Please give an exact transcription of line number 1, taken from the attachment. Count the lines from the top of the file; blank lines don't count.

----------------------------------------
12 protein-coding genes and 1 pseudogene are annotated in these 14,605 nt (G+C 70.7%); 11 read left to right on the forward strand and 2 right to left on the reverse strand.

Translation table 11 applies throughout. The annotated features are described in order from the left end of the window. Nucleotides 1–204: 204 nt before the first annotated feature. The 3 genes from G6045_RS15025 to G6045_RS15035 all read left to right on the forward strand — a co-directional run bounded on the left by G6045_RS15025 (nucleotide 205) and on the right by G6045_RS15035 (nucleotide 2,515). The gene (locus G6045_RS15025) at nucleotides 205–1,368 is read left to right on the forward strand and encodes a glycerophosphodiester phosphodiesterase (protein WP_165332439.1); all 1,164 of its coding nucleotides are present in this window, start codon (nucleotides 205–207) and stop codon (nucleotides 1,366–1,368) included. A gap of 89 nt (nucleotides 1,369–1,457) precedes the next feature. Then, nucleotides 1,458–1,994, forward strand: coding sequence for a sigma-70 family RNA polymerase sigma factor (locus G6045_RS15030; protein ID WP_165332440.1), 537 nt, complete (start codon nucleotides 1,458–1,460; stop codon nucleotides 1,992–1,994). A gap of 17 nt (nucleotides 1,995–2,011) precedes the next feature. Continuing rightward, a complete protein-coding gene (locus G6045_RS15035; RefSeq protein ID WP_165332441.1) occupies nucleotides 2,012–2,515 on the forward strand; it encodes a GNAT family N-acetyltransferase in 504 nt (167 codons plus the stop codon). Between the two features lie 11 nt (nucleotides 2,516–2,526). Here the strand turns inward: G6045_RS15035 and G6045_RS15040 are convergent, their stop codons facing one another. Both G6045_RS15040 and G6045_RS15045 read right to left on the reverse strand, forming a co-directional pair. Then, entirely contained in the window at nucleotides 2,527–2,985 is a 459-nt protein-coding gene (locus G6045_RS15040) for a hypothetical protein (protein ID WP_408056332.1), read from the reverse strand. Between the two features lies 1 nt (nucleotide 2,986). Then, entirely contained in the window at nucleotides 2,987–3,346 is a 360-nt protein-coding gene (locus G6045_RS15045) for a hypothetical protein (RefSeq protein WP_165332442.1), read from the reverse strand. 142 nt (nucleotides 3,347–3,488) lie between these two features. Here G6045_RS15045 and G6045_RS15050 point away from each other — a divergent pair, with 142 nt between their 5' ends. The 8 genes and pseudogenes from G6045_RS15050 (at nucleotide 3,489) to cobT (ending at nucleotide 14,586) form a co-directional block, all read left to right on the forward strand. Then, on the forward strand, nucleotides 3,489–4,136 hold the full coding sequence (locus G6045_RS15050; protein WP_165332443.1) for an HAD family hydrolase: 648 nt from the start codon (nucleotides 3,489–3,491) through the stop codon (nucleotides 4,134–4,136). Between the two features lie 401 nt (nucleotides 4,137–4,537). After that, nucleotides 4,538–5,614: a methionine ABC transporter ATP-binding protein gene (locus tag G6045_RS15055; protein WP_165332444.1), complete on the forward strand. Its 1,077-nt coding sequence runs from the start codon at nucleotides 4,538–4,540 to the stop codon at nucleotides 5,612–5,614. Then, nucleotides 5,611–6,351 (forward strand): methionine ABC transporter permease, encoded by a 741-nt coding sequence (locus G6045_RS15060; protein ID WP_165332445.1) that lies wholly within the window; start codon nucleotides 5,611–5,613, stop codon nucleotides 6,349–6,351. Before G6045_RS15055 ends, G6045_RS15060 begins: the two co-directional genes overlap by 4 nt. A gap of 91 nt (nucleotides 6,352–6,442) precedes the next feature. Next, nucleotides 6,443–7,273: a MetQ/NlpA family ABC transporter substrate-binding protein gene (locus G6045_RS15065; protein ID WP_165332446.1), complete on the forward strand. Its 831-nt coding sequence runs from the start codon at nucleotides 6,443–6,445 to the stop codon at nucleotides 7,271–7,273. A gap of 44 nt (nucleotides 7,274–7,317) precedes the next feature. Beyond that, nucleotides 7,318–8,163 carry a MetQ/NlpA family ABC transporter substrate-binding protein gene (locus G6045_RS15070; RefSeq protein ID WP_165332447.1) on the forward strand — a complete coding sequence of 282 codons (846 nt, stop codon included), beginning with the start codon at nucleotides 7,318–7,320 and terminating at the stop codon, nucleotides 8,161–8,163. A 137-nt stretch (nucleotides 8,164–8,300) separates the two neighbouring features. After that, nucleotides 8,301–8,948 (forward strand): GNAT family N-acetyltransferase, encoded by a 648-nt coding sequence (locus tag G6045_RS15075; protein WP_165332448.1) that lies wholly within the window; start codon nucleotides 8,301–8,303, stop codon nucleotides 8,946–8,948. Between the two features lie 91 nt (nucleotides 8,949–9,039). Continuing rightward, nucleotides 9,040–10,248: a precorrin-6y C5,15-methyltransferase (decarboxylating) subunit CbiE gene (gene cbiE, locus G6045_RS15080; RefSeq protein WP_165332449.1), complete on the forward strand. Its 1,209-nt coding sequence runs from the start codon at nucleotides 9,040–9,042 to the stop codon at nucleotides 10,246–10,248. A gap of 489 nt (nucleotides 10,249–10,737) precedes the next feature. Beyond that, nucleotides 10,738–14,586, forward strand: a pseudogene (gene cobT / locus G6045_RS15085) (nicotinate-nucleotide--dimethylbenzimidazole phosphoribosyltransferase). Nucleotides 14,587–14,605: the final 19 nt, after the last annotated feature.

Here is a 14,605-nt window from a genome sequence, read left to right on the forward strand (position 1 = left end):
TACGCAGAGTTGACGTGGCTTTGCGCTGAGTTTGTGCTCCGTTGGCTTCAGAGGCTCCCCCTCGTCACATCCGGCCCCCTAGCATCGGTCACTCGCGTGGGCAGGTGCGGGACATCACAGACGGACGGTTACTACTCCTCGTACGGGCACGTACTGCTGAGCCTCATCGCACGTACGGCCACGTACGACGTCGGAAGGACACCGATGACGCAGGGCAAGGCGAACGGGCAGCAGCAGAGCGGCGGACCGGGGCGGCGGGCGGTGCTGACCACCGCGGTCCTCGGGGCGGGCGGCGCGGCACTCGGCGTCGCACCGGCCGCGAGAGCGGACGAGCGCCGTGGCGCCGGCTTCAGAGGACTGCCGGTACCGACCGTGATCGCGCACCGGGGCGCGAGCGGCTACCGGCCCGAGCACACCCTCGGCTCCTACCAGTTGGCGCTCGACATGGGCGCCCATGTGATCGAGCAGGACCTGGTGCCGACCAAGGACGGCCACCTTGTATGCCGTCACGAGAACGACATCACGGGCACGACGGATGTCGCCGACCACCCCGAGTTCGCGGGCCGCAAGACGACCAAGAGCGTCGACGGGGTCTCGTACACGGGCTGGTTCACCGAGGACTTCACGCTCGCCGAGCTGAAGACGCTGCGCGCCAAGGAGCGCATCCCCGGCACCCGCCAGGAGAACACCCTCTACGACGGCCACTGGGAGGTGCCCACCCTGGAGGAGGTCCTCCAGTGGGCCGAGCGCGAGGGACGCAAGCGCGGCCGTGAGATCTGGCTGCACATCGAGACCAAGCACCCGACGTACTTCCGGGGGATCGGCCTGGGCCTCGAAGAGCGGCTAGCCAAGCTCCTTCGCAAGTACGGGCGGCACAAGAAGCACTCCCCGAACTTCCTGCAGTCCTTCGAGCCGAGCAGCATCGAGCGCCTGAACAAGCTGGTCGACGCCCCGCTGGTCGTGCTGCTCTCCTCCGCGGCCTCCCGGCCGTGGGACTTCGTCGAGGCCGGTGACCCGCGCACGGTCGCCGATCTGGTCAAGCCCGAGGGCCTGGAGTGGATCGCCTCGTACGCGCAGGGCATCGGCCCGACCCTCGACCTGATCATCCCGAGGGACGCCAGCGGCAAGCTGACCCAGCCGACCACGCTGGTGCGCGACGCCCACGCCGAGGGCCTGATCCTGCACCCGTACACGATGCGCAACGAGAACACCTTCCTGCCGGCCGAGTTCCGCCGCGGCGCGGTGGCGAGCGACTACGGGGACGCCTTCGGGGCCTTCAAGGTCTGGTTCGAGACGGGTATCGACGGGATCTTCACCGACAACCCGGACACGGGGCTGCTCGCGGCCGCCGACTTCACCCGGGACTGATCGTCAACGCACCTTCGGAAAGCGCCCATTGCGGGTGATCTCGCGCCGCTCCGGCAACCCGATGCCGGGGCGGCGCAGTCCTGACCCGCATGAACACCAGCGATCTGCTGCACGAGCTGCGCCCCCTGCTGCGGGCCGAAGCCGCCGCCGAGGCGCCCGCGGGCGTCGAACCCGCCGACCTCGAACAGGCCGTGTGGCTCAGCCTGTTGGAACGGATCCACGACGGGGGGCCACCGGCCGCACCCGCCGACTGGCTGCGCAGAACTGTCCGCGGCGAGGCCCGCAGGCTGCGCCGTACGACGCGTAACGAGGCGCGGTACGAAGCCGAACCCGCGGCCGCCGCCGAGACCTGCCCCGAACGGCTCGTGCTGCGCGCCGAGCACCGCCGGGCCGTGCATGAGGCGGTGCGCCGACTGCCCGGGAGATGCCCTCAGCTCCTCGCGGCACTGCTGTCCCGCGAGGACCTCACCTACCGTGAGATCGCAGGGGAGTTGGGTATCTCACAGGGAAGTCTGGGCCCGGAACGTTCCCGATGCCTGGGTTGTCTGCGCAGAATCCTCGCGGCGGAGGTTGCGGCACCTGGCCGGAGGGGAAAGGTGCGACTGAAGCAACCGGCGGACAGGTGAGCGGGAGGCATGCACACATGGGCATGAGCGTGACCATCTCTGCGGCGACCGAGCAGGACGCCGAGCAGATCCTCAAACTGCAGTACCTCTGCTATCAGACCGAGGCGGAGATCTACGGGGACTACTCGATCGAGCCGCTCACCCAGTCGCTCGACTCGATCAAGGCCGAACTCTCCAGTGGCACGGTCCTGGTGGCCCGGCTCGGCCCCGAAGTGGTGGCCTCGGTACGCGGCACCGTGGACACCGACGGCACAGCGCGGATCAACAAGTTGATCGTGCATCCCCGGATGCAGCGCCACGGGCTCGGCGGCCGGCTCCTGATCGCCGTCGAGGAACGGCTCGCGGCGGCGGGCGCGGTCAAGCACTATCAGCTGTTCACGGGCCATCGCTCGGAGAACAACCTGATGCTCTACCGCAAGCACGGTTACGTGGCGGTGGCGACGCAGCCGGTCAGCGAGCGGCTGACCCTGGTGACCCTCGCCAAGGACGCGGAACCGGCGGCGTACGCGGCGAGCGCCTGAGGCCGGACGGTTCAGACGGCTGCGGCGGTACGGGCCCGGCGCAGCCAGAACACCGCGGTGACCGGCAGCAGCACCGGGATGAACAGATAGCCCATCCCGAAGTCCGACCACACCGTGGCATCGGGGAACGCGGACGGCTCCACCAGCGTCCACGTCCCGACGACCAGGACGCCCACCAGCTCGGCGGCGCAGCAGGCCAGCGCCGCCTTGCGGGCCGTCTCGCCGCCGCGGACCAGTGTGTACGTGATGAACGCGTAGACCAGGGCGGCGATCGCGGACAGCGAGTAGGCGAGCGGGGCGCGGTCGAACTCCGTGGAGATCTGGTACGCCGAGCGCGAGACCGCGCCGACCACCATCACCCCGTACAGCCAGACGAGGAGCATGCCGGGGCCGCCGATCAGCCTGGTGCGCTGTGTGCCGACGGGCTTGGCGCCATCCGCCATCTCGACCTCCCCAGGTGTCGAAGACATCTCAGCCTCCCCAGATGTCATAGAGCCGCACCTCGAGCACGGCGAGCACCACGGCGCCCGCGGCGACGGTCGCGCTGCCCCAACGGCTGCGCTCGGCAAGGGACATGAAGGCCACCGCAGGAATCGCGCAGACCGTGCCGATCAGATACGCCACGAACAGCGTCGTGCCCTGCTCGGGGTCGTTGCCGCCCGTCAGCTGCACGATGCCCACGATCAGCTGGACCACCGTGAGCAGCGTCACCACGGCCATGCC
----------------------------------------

12 protein-coding genes and 1 pseudogene are annotated in these 14,605 nt (G+C 70.7%); 11 read left to right on the forward strand and 2 right to left on the reverse strand.